Reduce Anxiety With The Right Phrase
A 2013 study by Alison Brooks describes a different way of getting through stressful ordeals. In order to figure this out, she tried strategies on people who were anxious about public speaking but, I think this would work for other activities as well, such as starting a new job, going on a date, or traveling to a new place. researchers told subjects to prepare a public speech. Before delivering it, half were told to say to themselves, “I am excited” and the other half “I am calm”.
The speeches were videotaped and analyzed by independent raters.
Sure,we all know that high anxiety can be distracting, impair memory and is generally unattractive as well as unpleasant. But, using 140 subjects, Brooks Brooks determined that the intuitive response of, “I need to calm myself down” is less successful than, “I am excited”.
This works because relabeling our emotions can be a very powerful tool. Changing ‘anxiety’ to ‘excitement’ helps create a shift towards a more positive emotional state. Those subjects who said, “I am excited” consistently performed better than those who told themselves, “I am calm”. ‘Excited’ people were more persuasive, competent, confident and persistent. Plus, in the study, they spoke for longer–presumably because they were enjoying it more.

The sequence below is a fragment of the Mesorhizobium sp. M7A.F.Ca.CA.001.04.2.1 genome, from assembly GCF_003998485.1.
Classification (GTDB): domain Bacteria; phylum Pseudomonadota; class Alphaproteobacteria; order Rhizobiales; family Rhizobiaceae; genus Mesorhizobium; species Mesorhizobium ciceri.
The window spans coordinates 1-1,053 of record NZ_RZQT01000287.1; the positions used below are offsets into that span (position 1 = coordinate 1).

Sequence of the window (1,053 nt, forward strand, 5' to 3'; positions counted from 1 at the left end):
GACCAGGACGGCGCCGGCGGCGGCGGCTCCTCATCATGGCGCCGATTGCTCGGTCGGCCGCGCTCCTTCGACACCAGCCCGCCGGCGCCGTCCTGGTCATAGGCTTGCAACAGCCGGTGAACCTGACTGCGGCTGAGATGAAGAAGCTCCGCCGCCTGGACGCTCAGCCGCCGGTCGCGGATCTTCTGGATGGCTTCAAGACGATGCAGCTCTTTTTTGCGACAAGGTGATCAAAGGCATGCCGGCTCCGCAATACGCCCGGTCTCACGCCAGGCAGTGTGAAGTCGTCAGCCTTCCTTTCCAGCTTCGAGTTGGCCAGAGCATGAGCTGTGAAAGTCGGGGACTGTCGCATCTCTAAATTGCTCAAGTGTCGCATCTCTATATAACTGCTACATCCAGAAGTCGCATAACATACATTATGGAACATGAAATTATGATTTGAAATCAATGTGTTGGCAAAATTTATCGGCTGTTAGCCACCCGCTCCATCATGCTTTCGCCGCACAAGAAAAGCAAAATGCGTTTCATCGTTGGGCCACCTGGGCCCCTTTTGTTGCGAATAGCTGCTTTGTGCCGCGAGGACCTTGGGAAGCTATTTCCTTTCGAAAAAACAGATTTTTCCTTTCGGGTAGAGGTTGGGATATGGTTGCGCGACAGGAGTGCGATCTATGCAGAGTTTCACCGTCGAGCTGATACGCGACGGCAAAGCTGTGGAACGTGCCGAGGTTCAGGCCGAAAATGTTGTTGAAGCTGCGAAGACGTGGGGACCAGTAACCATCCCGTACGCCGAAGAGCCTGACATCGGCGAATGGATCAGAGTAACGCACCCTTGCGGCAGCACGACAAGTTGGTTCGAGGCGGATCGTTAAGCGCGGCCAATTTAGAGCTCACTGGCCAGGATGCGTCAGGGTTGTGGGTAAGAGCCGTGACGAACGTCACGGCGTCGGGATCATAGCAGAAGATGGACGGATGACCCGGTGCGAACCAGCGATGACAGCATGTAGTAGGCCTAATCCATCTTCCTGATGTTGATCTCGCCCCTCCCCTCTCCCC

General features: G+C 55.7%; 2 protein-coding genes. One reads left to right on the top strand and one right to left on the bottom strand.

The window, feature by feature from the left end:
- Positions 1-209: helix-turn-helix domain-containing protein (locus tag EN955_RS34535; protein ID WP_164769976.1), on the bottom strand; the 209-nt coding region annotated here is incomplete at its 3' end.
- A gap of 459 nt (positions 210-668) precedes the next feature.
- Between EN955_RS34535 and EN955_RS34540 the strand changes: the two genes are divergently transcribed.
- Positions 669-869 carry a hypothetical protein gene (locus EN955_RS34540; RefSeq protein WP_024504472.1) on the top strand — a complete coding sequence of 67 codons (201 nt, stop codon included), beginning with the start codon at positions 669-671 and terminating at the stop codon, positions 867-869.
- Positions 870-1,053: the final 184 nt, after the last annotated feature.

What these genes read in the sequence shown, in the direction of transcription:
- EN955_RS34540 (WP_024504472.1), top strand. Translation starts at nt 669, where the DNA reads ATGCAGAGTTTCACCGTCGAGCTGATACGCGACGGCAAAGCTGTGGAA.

Alison Brooks explains, “When you feel anxious, you’re ruminating too much and focusing on potential threats. In those circumstances, people should try to focus on the potential opportunities. It really does pay to be positive, and people should say they are excited. Even if they don’t believe it at first, saying ‘I’m excited’ out loud increases authentic feelings of excitement.”
Brooks concludes her paper by pointing out that her experiments…
“…demonstrate the profound control and influence we have over our own emotions. The way we verbalize and think about our feelings helps to construct the way we actually feel. […] Instead of trying to “Keep Calm and Carry On,” perhaps the path to success begins by simply saying “I am excited.””
source: Journal of Experimental Psychology, Brooks 2013.
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